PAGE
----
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HomeNewsArchivesISLAND'S FIRST FIRE STATION CAN'T COME TOO SOON

ISLAND'S FIRST FIRE STATION CAN'T COME TOO SOON

Nov. 8, 2001 – Wednesday was a lucky day for Water Islanders in more ways than one. In a meeting with U.S. Department of Interior officials, residents were promised something their island has never had: a fire station complete with sleeping quarters, a kitchen, an office area, housing for a pumper truck and, eventually, four full-time firefighters. (See earlier story "Interior to build Water Island fire station").
Even luckier, though, earlier in the day, a brigade of 10 island residents was able to avert a disaster by putting out a ground fire armed only with garden hoses, rakes, shovels and buckets.
"It was really lucky that people were home," island resident Brad Monroe said Thursday morning. Monroe had gotten a call for help around 11 a.m. from neighbor Linda Gidley, who said the fire, fanned by dry south winds, was moving toward her home. Chuck Gidley was already at the scene trying to stop the fire, which had started at the top of a utility pole about a hundred feet from their house.
By the time the volunteers put the fire out, it was less than 50 feet from the Gidley home.
"Another lucky part was the fire was close to a house; you could use the cistern water," Chuck Gidley reflected Thursday. "If not, well …"
He said Water Island residents are all equipped with lengths of garden hose and buckets, for good reason. In fact, several rushed to a car fire on Monday, which also was successfully put out.
On Wednesday morning, though, "It was just lucky I saw the smoke," Gidley said. "How about if I wasn't home? Ninety percent of the time I would have been in town."
It was also lucky, he said, that the fire was almost out by the time the power line went down, cutting off electricity — and, therefore, use of water pumps — for four hours.
Water and Power Authority response "was excellent," Gidley said. Three linemen arrived in less than an hour, transported by Charles "Hap" Starr, another Water Island resident, in his boat. One lineman climbed to the top of the pole and put out the fire.
WAPA officials couldn't say Thursday what started the fire at the top of the pole. In fact, they said they had not been informed about the fire.
Gidley said one of the linemen told him that a fire of that sort "happens once in a while."
Gidley said he never made it to the 4 p.m. meeting where plans for the new fire station were announced. "I figured it was more important to stay here and make sure all the embers were out," he said.

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Nov. 8, 2001 - Wednesday was a lucky day for Water Islanders in more ways than one. In a meeting with U.S. Department of Interior officials, residents were promised something their island has never had: a fire station complete with sleeping quarters, a kitchen, an office area, housing for a pumper truck and, eventually, four full-time firefighters. (See earlier story "Interior to build Water Island fire station").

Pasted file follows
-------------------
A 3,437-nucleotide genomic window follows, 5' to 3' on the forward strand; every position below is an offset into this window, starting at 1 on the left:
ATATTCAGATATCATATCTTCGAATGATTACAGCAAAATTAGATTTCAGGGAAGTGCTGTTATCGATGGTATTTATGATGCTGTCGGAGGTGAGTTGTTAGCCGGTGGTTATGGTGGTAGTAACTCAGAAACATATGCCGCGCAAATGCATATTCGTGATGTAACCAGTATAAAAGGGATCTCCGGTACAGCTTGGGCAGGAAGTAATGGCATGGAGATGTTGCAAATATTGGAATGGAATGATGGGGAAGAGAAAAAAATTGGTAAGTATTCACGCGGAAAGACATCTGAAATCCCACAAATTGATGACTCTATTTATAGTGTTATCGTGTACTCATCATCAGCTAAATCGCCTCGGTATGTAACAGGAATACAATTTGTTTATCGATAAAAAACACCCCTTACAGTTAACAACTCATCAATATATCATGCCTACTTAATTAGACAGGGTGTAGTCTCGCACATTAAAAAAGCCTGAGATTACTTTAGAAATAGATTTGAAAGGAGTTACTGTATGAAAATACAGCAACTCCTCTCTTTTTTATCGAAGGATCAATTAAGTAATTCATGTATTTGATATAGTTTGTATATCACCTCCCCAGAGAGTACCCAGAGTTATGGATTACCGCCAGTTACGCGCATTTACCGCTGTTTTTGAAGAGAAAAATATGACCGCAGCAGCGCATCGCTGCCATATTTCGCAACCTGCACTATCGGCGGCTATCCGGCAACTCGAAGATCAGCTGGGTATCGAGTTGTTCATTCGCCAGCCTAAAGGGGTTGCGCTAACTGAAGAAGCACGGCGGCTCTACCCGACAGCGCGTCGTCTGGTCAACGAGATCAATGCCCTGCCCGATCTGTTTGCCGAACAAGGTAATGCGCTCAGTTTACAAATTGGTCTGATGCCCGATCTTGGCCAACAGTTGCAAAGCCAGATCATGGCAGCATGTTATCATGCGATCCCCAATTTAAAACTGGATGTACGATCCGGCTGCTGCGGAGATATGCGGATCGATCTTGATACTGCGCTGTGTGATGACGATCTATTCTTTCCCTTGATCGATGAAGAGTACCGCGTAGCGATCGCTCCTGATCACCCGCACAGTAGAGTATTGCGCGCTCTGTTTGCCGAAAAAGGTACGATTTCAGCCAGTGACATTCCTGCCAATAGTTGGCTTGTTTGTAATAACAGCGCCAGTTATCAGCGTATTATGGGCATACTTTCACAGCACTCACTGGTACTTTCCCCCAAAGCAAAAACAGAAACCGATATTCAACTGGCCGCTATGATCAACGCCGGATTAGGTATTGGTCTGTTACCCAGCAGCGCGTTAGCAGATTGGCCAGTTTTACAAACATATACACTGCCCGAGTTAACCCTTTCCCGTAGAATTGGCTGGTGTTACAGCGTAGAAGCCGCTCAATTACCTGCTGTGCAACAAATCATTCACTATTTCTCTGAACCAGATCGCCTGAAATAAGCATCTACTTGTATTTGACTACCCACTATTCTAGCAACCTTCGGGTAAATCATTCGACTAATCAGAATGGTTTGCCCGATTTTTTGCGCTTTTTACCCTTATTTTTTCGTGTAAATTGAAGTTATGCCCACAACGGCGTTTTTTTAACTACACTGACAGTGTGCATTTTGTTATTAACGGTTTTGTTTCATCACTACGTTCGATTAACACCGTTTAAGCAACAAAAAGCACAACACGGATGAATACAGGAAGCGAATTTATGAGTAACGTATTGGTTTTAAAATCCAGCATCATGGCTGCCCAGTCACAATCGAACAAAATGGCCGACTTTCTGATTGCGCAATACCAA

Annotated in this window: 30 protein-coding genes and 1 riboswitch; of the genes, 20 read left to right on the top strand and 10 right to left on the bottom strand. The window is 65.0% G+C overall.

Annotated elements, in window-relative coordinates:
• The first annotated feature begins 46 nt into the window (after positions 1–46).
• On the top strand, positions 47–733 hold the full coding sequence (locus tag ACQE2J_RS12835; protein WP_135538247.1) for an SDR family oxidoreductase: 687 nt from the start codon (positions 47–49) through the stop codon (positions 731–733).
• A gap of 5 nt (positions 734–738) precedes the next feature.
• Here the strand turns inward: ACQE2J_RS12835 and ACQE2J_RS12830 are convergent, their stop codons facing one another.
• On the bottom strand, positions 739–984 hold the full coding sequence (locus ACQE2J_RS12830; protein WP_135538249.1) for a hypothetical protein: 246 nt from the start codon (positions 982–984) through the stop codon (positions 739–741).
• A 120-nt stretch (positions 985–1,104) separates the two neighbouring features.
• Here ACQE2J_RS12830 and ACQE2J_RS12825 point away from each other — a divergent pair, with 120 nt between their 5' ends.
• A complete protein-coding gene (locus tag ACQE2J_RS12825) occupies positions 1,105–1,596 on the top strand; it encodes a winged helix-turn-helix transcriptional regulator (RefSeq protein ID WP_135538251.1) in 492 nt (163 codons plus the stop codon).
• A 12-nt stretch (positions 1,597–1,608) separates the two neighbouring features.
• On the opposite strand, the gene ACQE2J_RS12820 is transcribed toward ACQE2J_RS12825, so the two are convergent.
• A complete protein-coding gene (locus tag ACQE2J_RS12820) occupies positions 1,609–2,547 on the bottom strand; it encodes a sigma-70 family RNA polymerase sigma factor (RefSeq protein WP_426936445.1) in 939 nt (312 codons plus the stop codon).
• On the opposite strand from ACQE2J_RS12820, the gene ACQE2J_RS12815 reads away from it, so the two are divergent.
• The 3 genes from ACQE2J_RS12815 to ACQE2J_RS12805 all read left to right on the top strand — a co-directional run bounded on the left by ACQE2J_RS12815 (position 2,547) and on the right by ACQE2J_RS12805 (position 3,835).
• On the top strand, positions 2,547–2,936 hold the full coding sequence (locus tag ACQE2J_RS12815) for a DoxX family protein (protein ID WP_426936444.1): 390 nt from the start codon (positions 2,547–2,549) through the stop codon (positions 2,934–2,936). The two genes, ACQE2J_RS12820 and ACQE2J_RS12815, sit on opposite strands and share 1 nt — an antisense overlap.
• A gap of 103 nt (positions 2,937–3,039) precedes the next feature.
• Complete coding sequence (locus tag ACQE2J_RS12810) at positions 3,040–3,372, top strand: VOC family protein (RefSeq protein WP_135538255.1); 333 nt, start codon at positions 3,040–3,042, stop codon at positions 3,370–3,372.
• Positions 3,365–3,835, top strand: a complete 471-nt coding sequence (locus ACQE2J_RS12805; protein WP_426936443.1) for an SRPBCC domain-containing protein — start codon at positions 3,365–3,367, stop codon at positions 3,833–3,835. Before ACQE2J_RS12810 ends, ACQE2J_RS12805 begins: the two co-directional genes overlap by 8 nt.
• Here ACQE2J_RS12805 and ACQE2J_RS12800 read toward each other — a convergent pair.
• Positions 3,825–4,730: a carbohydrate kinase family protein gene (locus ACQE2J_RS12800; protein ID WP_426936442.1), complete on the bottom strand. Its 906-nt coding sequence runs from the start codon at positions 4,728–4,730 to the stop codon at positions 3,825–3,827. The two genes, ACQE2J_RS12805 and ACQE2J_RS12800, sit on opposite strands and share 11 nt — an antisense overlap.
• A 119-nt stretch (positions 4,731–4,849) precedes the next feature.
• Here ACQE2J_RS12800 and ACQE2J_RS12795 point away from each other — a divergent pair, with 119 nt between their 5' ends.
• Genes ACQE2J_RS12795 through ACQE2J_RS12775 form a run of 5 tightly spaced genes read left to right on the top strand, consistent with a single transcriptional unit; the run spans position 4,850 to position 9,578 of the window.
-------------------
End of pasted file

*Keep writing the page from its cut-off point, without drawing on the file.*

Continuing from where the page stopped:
Even luckier, though, earlier in the day, a brigade of 10 island residents was able to avert a disaster by putting out a ground fire armed only with garden hoses, rakes, shovels and buckets.
"It was really lucky that people were home," island resident Brad Monroe said Thursday morning. Monroe had gotten a call for help around 11 a.m. from neighbor Linda Gidley, who said the fire, fanned by dry south winds, was moving toward her home. Chuck Gidley was already at the scene trying to stop the fire, which had started at the top of a utility pole about a hundred feet from their house.
By the time the volunteers put the fire out, it was less than 50 feet from the Gidley home.
"Another lucky part was the fire was close to a house; you could use the cistern water," Chuck Gidley reflected Thursday. "If not, well ..."
He said Water Island residents are all equipped with lengths of garden hose and buckets, for good reason. In fact, several rushed to a car fire on Monday, which also was successfully put out.
On Wednesday morning, though, "It was just lucky I saw the smoke," Gidley said. "How about if I wasn't home? Ninety percent of the time I would have been in town."
It was also lucky, he said, that the fire was almost out by the time the power line went down, cutting off electricity -- and, therefore, use of water pumps -- for four hours.
Water and Power Authority response "was excellent," Gidley said. Three linemen arrived in less than an hour, transported by Charles "Hap" Starr, another Water Island resident, in his boat. One lineman climbed to the top of the pole and put out the fire.
WAPA officials couldn't say Thursday what started the fire at the top of the pole. In fact, they said they had not been informed about the fire.
Gidley said one of the linemen told him that a fire of that sort "happens once in a while."
Gidley said he never made it to the 4 p.m. meeting where plans for the new fire station were announced. "I figured it was more important to stay here and make sure all the embers were out," he said.